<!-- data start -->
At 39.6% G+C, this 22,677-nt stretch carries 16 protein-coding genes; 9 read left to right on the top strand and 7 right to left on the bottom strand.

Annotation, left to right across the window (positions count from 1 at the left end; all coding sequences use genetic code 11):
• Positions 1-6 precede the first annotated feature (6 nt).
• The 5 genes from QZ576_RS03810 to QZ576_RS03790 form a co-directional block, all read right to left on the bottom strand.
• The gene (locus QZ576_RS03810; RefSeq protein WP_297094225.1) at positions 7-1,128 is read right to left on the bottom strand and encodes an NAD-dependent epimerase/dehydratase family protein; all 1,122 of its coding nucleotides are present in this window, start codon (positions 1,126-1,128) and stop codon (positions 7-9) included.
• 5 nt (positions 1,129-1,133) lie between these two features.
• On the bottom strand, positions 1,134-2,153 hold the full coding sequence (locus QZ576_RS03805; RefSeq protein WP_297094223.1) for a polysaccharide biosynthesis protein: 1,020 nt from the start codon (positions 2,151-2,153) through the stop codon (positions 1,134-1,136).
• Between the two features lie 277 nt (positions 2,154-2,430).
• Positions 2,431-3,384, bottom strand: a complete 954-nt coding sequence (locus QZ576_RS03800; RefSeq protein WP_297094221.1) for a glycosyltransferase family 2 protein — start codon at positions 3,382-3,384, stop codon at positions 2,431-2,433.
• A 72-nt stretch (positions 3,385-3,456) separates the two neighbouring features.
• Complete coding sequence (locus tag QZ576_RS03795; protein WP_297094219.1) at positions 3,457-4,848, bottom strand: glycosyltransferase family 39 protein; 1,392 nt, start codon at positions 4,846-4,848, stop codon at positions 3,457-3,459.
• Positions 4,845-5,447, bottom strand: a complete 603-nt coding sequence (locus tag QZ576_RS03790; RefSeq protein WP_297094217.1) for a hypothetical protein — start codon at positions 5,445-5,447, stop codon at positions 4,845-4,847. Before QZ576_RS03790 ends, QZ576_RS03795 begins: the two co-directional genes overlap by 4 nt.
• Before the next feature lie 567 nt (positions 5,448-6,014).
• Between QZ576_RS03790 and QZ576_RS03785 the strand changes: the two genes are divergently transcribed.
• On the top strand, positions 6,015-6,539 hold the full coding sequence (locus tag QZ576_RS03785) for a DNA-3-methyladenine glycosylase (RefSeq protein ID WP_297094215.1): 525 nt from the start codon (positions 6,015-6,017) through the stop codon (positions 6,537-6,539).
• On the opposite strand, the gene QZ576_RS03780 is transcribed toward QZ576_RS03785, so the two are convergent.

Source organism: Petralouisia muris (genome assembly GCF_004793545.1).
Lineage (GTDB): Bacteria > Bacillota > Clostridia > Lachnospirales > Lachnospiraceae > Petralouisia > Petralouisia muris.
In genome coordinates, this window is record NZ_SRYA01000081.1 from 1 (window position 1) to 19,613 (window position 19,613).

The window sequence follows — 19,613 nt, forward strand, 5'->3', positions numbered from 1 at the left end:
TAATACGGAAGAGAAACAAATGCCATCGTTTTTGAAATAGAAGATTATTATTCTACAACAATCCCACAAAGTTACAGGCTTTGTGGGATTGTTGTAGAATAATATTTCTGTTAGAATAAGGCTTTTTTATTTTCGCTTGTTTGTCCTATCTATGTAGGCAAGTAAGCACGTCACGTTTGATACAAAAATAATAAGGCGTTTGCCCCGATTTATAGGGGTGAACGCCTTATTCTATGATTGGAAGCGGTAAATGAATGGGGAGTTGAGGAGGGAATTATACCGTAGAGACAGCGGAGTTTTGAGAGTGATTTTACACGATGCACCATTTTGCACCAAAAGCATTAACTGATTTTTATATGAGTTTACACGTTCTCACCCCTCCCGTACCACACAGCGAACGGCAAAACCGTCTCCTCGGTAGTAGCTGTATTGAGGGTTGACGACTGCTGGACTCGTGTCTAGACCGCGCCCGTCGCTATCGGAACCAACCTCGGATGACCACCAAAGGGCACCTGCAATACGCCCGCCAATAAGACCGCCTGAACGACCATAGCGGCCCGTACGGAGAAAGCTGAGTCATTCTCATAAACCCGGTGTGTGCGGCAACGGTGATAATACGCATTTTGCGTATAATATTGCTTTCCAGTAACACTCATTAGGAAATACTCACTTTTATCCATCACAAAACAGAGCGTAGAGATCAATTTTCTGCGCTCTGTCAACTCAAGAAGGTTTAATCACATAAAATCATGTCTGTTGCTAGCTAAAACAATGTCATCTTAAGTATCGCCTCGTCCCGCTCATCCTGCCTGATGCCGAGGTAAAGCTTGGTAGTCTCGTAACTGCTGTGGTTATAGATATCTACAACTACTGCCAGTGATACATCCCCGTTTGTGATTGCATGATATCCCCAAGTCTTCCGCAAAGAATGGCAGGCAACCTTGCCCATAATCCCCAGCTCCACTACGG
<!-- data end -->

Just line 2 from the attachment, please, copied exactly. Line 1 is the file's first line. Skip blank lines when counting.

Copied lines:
Annotation, left to right across the window (positions count from 1 at the left end; all coding sequences use genetic code 11):